Looking at College Substance Abuse


Editorial Board

At the University of New Haven, there are “dry” residence halls, which are dormitories that forbid alcohol in the building, like Bergami Hall. here are also residence halls that permit alcohol consumption, as well as possession, if you are of age, like Forest Hills. Buildings that permit alcohol often have residents who are underage. However, if an underage resident lives with an of age resident, alcohol is allowed in the room. This concept allows for underage students to participate in drinking, but avoiding trouble since their older roommates can take responsibility for having alcohol in the room.

But what about “dry” halls? Are they really remaining dry? How are resident assistants able to monitor the consumption of alcohol of underage students, if they are doing so in the privacy of their bedroom?

Bag checks come into play during events, like Homecoming or Spring Weekend, but not during the average weekend when college students are looking to have a good time. College students tend to participate in a “pre-game,” which Urban Dictionary describes as drinking before going to a party, in their residence halls. The issue arises when authorities do not notice the alcohol possession of underage students. While it is true that residents of “dry” halls should be following the guidelines of their designated building, it is also evident that said rules are not difficult to tiptoe around. The basic guidelines of dry buildings are based solely on trust between eager college students, and those in charge.

If an RA discovers alcohol in a room with underage students, especially in a dry building, those students are subject to being fined, as well as attend a chosen class to understand the fundamentals of alcohol abuse. This method is supposed to urge residents to play by the rules, but perhaps it enhances their abilities to be a bit sneakier in the future.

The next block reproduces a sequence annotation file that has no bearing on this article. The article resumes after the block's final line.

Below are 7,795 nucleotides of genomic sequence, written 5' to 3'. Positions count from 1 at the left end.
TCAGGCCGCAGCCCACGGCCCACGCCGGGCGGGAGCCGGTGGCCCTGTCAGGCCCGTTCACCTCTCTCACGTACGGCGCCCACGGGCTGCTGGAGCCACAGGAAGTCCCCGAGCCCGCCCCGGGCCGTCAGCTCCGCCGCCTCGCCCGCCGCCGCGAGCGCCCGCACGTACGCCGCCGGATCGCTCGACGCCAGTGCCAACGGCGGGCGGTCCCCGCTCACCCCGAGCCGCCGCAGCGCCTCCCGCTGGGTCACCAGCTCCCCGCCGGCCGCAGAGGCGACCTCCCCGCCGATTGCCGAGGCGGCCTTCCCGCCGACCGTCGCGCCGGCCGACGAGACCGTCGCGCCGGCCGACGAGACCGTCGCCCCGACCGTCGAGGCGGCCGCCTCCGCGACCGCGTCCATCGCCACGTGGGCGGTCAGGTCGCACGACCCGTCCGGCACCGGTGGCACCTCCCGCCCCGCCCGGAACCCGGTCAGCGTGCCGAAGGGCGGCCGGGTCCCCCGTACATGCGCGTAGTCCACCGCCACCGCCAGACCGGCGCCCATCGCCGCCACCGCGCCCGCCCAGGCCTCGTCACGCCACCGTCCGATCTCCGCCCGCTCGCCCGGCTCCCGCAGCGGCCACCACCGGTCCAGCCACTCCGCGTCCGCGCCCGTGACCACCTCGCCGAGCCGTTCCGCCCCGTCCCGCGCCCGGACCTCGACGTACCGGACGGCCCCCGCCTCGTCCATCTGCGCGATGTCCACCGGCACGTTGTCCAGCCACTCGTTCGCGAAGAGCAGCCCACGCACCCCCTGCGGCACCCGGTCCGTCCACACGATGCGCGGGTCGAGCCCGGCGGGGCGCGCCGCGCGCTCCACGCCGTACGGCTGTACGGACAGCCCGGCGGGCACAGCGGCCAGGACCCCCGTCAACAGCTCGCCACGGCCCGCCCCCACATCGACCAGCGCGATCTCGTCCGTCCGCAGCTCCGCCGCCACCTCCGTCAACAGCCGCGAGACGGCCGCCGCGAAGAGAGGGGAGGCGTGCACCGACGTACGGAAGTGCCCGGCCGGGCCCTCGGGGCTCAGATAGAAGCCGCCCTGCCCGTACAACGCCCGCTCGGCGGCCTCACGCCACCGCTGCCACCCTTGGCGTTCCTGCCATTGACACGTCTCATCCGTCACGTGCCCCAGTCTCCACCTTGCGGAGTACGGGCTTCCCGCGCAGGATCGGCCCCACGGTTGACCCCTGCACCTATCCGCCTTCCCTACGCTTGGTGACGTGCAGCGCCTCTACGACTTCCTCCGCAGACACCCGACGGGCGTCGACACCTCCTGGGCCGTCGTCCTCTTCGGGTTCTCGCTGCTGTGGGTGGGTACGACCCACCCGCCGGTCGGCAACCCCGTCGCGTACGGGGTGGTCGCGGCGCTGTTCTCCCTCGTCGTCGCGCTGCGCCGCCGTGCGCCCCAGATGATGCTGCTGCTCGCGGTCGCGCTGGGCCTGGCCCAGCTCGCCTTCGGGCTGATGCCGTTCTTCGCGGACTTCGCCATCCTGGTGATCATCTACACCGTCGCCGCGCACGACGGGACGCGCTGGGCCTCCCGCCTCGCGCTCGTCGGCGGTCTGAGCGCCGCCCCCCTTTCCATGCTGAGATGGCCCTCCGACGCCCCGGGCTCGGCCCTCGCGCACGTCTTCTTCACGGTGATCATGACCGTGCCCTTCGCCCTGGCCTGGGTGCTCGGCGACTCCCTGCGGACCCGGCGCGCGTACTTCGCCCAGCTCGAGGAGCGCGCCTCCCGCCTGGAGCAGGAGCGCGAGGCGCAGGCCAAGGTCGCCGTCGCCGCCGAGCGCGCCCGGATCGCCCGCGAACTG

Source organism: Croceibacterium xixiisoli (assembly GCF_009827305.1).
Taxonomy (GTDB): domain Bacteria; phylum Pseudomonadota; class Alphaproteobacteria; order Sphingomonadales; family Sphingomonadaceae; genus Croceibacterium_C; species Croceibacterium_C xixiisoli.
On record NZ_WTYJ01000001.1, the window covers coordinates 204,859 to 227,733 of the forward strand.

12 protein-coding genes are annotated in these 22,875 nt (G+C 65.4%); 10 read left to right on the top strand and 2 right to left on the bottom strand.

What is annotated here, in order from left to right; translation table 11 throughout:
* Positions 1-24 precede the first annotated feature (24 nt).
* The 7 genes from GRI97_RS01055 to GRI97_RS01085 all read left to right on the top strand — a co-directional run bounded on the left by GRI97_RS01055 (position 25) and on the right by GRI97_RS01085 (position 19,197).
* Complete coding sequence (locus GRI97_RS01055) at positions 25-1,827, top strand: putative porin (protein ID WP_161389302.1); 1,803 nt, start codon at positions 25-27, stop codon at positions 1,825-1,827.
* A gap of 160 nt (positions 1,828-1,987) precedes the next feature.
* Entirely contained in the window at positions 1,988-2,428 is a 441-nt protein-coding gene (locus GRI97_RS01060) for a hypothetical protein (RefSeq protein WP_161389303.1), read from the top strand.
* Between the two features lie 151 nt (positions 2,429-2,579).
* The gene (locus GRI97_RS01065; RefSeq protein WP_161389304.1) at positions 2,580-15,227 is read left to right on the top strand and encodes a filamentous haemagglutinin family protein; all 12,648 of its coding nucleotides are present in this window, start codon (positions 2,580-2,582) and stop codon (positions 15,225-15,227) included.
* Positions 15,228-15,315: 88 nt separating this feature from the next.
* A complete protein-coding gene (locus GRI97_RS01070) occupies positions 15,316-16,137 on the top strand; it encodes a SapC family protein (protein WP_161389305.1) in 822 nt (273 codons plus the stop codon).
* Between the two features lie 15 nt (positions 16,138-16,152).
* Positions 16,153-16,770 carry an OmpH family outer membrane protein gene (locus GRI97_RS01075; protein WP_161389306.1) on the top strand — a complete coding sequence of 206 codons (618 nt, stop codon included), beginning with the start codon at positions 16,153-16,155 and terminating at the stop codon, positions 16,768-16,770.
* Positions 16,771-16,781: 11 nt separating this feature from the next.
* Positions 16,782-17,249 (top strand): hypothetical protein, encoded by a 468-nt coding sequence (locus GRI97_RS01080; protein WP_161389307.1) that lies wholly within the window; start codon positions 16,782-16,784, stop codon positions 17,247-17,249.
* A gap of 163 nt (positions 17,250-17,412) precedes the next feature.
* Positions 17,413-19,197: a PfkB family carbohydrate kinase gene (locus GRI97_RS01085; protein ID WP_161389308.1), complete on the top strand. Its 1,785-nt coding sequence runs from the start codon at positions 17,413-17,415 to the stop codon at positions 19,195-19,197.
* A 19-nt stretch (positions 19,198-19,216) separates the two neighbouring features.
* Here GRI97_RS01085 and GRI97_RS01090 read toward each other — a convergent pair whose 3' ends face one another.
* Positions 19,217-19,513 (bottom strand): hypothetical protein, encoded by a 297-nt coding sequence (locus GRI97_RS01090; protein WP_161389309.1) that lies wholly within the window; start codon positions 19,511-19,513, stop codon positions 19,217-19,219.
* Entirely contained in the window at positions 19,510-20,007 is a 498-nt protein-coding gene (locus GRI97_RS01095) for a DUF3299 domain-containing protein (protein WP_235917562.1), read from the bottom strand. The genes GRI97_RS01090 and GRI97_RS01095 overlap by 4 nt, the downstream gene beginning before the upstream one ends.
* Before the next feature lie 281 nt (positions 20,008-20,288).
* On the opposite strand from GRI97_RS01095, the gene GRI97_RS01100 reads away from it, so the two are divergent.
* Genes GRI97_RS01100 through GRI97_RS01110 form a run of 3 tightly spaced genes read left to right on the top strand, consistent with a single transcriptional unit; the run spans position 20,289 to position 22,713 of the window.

The dry residence halls at the university appear to be lenient in their pursuits to remain alcohol-free. Blame is evidently taken by a person over the age of 21, and excused even when an underage student is in the equation.

According to the 2016 Drug and Alcohol Use in College Age Adults, heavy alcohol use appears to be higher in college age adults than their non-college peers. For example, 32.4 percent of college students admit to binge drinking, and 40.8 percent of college students admit to being intoxicated within the past month. Along with alcohol abuse, the misuse of amphetamine is higher in college students. In the year 2016, 9.9 percent students admitted to using adderall to increase academic performance.

Clearly the rules at the university are here to ensure that students are kept safe and obeying the laws, but how much are our residency staff doing to make sure that this is happening? Underage drinking is no joke and to combat this problem, RAs are going to have to be more attentive to their residents. Do RAs really care ? Or could it be that RAs participate in the same problem that is happening.

But does the problem lie solely with RAs and students? The culture of college campuses can play a huge role in the alcohol and drug habits students chose to take part in. Tailgating, pre-gaming, exclusive invite only parties, and the newfound freedom college students have by being away from home can encourage students to engage in abusive behaviors.